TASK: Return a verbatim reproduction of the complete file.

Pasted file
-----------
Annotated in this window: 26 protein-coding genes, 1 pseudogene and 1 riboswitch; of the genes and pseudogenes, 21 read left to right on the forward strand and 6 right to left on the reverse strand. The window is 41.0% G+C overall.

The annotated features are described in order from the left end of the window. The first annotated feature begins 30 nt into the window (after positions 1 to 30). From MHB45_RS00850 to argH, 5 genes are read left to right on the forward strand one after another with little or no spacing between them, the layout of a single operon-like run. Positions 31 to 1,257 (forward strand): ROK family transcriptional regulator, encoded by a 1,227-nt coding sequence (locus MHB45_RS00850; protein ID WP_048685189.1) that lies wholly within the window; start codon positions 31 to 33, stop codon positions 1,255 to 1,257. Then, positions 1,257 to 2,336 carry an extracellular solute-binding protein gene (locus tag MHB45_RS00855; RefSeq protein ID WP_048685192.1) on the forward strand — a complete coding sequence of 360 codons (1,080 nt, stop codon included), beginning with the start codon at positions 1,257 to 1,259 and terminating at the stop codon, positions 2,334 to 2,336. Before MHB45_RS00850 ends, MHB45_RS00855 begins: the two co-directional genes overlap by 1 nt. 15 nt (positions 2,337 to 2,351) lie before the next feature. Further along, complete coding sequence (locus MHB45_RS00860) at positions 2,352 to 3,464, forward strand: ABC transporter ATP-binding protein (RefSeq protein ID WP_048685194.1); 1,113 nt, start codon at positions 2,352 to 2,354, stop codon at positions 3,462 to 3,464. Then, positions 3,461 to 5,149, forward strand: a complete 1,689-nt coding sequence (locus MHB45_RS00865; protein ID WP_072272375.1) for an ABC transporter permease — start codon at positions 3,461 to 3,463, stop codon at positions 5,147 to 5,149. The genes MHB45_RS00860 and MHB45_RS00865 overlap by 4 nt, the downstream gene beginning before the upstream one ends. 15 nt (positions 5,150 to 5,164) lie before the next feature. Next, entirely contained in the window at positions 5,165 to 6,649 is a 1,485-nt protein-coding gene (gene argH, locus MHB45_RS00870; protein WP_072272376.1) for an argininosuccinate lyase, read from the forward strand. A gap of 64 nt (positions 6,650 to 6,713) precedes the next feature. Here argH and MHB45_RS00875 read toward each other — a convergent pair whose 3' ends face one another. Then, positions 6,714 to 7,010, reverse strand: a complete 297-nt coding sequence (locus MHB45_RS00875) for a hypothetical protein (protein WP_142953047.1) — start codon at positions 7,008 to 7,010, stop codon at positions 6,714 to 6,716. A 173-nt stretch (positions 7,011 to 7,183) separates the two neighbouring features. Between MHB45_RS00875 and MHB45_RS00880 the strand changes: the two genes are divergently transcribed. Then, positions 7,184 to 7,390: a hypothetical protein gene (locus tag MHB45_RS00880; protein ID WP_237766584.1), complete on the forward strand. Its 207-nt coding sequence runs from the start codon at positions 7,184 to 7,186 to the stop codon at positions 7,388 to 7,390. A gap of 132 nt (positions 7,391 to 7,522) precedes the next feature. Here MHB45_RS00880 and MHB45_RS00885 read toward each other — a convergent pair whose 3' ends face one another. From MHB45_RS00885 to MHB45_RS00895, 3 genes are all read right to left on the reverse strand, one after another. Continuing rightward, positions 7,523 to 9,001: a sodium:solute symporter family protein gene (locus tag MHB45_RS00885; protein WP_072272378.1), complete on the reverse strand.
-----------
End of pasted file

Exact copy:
Annotated in this window: 26 protein-coding genes, 1 pseudogene and 1 riboswitch; of the genes and pseudogenes, 21 read left to right on the forward strand and 6 right to left on the reverse strand. The window is 41.0% G+C overall.

The annotated features are described in order from the left end of the window. The first annotated feature begins 30 nt into the window (after positions 1 to 30). From MHB45_RS00850 to argH, 5 genes are read left to right on the forward strand one after another with little or no spacing between them, the layout of a single operon-like run. Positions 31 to 1,257 (forward strand): ROK family transcriptional regulator, encoded by a 1,227-nt coding sequence (locus MHB45_RS00850; protein ID WP_048685189.1) that lies wholly within the window; start codon positions 31 to 33, stop codon positions 1,255 to 1,257. Then, positions 1,257 to 2,336 carry an extracellular solute-binding protein gene (locus tag MHB45_RS00855; RefSeq protein ID WP_048685192.1) on the forward strand — a complete coding sequence of 360 codons (1,080 nt, stop codon included), beginning with the start codon at positions 1,257 to 1,259 and terminating at the stop codon, positions 2,334 to 2,336. Before MHB45_RS00850 ends, MHB45_RS00855 begins: the two co-directional genes overlap by 1 nt. 15 nt (positions 2,337 to 2,351) lie before the next feature. Further along, complete coding sequence (locus MHB45_RS00860) at positions 2,352 to 3,464, forward strand: ABC transporter ATP-binding protein (RefSeq protein ID WP_048685194.1); 1,113 nt, start codon at positions 2,352 to 2,354, stop codon at positions 3,462 to 3,464. Then, positions 3,461 to 5,149, forward strand: a complete 1,689-nt coding sequence (locus MHB45_RS00865; protein ID WP_072272375.1) for an ABC transporter permease — start codon at positions 3,461 to 3,463, stop codon at positions 5,147 to 5,149. The genes MHB45_RS00860 and MHB45_RS00865 overlap by 4 nt, the downstream gene beginning before the upstream one ends. 15 nt (positions 5,150 to 5,164) lie before the next feature. Next, entirely contained in the window at positions 5,165 to 6,649 is a 1,485-nt protein-coding gene (gene argH, locus MHB45_RS00870; protein WP_072272376.1) for an argininosuccinate lyase, read from the forward strand. A gap of 64 nt (positions 6,650 to 6,713) precedes the next feature. Here argH and MHB45_RS00875 read toward each other — a convergent pair whose 3' ends face one another. Then, positions 6,714 to 7,010, reverse strand: a complete 297-nt coding sequence (locus MHB45_RS00875) for a hypothetical protein (protein WP_142953047.1) — start codon at positions 7,008 to 7,010, stop codon at positions 6,714 to 6,716. A 173-nt stretch (positions 7,011 to 7,183) separates the two neighbouring features. Between MHB45_RS00875 and MHB45_RS00880 the strand changes: the two genes are divergently transcribed. Then, positions 7,184 to 7,390: a hypothetical protein gene (locus tag MHB45_RS00880; protein ID WP_237766584.1), complete on the forward strand. Its 207-nt coding sequence runs from the start codon at positions 7,184 to 7,186 to the stop codon at positions 7,388 to 7,390. A gap of 132 nt (positions 7,391 to 7,522) precedes the next feature. Here MHB45_RS00880 and MHB45_RS00885 read toward each other — a convergent pair whose 3' ends face one another. From MHB45_RS00885 to MHB45_RS00895, 3 genes are all read right to left on the reverse strand, one after another. Continuing rightward, positions 7,523 to 9,001: a sodium:solute symporter family protein gene (locus tag MHB45_RS00885; protein WP_072272378.1), complete on the reverse strand.